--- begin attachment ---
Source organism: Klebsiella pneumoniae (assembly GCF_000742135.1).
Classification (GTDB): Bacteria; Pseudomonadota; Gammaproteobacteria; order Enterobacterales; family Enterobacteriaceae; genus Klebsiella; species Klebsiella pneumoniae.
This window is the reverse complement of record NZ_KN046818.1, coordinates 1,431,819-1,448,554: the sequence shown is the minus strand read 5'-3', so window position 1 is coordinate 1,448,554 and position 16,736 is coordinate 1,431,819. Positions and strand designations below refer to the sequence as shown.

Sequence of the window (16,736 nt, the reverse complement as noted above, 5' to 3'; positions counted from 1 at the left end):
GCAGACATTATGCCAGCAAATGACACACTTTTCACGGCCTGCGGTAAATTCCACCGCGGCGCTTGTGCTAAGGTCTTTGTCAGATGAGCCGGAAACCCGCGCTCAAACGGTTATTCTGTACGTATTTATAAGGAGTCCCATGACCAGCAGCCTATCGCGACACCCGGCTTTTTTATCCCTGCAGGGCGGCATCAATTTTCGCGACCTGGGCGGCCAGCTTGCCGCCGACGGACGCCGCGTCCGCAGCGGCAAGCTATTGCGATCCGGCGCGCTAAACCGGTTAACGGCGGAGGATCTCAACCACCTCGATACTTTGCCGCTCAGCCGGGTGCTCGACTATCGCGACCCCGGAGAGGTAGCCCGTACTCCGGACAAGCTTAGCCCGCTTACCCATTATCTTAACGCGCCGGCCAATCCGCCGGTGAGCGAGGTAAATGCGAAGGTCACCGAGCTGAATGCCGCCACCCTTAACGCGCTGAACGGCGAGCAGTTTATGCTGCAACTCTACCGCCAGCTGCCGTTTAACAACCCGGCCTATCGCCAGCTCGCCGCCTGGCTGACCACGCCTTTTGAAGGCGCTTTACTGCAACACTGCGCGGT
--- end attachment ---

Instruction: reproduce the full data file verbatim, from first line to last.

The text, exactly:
Source organism: Klebsiella pneumoniae (assembly GCF_000742135.1).
Classification (GTDB): Bacteria; Pseudomonadota; Gammaproteobacteria; order Enterobacterales; family Enterobacteriaceae; genus Klebsiella; species Klebsiella pneumoniae.
This window is the reverse complement of record NZ_KN046818.1, coordinates 1,431,819-1,448,554: the sequence shown is the minus strand read 5'-3', so window position 1 is coordinate 1,448,554 and position 16,736 is coordinate 1,431,819. Positions and strand designations below refer to the sequence as shown.

Sequence of the window (16,736 nt, the reverse complement as noted above, 5' to 3'; positions counted from 1 at the left end):
GCAGACATTATGCCAGCAAATGACACACTTTTCACGGCCTGCGGTAAATTCCACCGCGGCGCTTGTGCTAAGGTCTTTGTCAGATGAGCCGGAAACCCGCGCTCAAACGGTTATTCTGTACGTATTTATAAGGAGTCCCATGACCAGCAGCCTATCGCGACACCCGGCTTTTTTATCCCTGCAGGGCGGCATCAATTTTCGCGACCTGGGCGGCCAGCTTGCCGCCGACGGACGCCGCGTCCGCAGCGGCAAGCTATTGCGATCCGGCGCGCTAAACCGGTTAACGGCGGAGGATCTCAACCACCTCGATACTTTGCCGCTCAGCCGGGTGCTCGACTATCGCGACCCCGGAGAGGTAGCCCGTACTCCGGACAAGCTTAGCCCGCTTACCCATTATCTTAACGCGCCGGCCAATCCGCCGGTGAGCGAGGTAAATGCGAAGGTCACCGAGCTGAATGCCGCCACCCTTAACGCGCTGAACGGCGAGCAGTTTATGCTGCAACTCTACCGCCAGCTGCCGTTTAACAACCCGGCCTATCGCCAGCTCGCCGCCTGGCTGACCACGCCTTTTGAAGGCGCTTTACTGCAACACTGCGCGGT